The Gretchen Hoadley Burke '81 Endowed Chair for Regional Studies is an annual appointment that supports outstanding teaching and research on the Upstate New York region.
The appointment is for both Colgate faculty and leading scholars in and/or on the Upstate New York region. The Burke Chair teaches two courses during his or her appointment and provides lectures open to the campus and the community. Established in 2006 by Stephen Burke '80 and Gretchen Hoadley Burke '81, this chair is supported by an endowment fund created to support and recognize outstanding scholars whose research interests focus on Upstate New York.
William Peck, Professor and Chair in the Department of Geology, has been named the Gretchen Hoadley Burke ’81 Endowed Chair in Regional Studies for one year, beginning July 1, 2021.
William earned his BS degree at Beloit College and his MS and PhD at the University of Wisconsin-Madison. At Colgate he teaches courses in Mineralogy, Petrology, Mineral Deposits, Geologic Field Methods, and Isotope Geochemistry. William also teaches the first-year seminar Geology Outdoors, which uses the Hamilton area and the Upstate region as the basis of teaching introductory Geology. William's PhD research was conducted in the Adirondack Mountains, and since coming to Colgate in 2000 he has taken students to the Adirondacks for class field trips, Geology's summer field methods course, and student research projects. Because rocks in the Adirondacks originally formed at high temperature and depth, they make a perfect natural laboratory for examining the fundamental processes that control mineral growth and melt migration in the deep crust.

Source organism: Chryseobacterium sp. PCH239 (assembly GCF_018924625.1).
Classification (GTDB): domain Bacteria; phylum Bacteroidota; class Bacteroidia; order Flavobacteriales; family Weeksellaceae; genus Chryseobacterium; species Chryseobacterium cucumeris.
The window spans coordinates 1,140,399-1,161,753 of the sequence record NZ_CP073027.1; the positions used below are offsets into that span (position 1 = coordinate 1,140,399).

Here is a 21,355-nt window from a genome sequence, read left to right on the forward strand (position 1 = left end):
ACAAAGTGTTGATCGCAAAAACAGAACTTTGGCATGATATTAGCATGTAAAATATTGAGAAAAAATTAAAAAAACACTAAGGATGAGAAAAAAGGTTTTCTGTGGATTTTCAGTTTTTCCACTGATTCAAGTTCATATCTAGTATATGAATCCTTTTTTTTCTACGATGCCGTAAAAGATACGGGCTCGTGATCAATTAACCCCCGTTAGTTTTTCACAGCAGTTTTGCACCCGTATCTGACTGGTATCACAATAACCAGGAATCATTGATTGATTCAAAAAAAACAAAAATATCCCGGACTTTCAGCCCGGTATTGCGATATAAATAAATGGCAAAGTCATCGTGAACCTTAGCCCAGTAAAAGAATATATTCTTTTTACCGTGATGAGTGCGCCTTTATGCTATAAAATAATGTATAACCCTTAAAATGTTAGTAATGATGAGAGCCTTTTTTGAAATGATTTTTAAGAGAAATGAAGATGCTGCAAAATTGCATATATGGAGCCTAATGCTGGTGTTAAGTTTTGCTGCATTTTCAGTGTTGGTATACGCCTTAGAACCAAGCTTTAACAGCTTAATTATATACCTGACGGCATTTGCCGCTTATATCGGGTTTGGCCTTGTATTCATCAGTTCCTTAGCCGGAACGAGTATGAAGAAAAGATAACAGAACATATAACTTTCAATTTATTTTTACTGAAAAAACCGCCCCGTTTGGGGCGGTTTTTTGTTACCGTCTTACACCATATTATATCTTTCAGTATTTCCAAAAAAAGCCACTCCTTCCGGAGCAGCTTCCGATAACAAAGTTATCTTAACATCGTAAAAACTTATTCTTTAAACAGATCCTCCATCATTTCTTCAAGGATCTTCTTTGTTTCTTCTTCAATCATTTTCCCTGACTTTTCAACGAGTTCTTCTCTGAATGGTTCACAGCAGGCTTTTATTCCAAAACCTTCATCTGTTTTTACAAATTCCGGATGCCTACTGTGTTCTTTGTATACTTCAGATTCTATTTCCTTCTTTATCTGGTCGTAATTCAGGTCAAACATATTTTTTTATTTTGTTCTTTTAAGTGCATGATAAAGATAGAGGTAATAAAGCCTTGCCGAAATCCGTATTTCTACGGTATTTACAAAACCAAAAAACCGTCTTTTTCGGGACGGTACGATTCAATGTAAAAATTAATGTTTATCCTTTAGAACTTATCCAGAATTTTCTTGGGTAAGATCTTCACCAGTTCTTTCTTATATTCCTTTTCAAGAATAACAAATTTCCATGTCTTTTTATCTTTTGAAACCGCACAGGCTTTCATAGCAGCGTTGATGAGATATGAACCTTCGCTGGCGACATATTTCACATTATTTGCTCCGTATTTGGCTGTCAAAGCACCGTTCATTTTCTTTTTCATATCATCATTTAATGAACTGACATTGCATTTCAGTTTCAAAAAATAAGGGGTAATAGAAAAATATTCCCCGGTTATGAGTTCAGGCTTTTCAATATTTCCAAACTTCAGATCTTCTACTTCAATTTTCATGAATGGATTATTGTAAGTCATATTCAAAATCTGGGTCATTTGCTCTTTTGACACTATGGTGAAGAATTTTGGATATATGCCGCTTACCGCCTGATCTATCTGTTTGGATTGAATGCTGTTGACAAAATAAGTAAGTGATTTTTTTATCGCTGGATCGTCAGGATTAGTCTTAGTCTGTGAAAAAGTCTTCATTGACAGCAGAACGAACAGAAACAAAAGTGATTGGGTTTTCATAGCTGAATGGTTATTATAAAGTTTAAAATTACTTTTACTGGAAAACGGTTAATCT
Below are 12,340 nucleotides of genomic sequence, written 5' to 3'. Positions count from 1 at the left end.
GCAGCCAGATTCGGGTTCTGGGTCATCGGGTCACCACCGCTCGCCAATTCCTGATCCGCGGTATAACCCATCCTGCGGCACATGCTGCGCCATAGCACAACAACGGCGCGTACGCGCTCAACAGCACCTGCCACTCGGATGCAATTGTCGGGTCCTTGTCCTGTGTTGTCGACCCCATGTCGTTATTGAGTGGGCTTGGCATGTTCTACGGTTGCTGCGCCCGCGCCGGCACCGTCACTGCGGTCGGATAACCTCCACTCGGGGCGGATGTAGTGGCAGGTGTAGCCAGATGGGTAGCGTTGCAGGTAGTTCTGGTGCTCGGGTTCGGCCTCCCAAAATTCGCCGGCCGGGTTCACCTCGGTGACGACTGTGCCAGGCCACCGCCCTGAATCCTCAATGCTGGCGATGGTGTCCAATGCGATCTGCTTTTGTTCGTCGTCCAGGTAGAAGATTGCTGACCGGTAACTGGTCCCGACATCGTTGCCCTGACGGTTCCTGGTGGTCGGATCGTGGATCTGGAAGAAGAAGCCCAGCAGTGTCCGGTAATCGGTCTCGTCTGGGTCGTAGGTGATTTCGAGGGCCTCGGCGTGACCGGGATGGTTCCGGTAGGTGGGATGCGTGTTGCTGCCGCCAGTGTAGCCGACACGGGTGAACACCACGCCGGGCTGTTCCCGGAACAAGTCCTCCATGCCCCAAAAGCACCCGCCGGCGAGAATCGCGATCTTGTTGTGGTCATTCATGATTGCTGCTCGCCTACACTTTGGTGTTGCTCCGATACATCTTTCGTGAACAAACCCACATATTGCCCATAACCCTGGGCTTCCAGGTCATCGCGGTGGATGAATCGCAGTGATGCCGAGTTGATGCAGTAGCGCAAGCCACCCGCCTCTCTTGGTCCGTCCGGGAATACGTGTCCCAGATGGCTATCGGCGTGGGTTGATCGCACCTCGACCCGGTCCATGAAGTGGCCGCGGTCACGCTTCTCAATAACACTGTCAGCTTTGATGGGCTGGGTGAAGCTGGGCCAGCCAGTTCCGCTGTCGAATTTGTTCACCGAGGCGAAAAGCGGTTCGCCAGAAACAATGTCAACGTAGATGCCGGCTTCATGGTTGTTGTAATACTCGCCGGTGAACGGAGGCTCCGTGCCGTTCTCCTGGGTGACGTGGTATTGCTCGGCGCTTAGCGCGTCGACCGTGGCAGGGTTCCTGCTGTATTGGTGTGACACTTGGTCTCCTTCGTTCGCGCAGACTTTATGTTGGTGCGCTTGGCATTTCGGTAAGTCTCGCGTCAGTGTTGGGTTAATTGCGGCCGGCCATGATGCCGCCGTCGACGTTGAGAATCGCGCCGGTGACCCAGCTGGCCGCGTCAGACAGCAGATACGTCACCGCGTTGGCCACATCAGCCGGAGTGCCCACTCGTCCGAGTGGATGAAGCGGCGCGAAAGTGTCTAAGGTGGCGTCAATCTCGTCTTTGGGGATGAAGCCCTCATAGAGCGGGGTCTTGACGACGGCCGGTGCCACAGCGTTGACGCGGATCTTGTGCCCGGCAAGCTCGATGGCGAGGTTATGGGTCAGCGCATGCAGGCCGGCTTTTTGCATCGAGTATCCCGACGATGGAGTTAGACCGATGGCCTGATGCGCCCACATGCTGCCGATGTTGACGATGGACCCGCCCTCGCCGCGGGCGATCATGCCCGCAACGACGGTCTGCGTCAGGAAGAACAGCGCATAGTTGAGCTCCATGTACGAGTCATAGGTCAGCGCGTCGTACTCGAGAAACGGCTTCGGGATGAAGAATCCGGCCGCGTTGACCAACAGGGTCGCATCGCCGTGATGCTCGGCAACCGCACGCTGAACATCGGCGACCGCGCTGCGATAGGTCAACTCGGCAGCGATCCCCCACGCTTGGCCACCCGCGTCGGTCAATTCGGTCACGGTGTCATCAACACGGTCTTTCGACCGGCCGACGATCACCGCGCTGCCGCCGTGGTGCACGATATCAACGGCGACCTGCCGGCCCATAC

The Adirondacks formed between 1.0 and 1.3 billion years ago, when eastern North America was a volcanically active continental margin like the Andes Mountains. William's research with students focuses on the geologic evolution of the Adirondacks and related rocks in Ontario, Quebec, and New Jersey, and tries to reconstruct the geologic history of this region. Their work has investigated the intrusion of magmas that became the Adirondack High Peaks, the architecture of deep fault zones, the paleogeographic position of the Adirondacks in the past, and mountain-building caused by the collision of North America with the Amazon craton 1.07 billion years ago. Most recently, they have been investigating the origin of the graphite deposits near Ticonderoga (of yellow pencil fame) and the environmental impact of Adirondack mine wastes.
In the fall of 2021, William will teach a course on mineral deposits, mining, and its impacts where students will have the opportunity to explore these issues in the Adirondacks, and the range of relationships that people who visit, live, and work there have with the environment. In this course, students will conduct research and consider the history of several past and current mining operations, and examine the current environmental issues associated with them.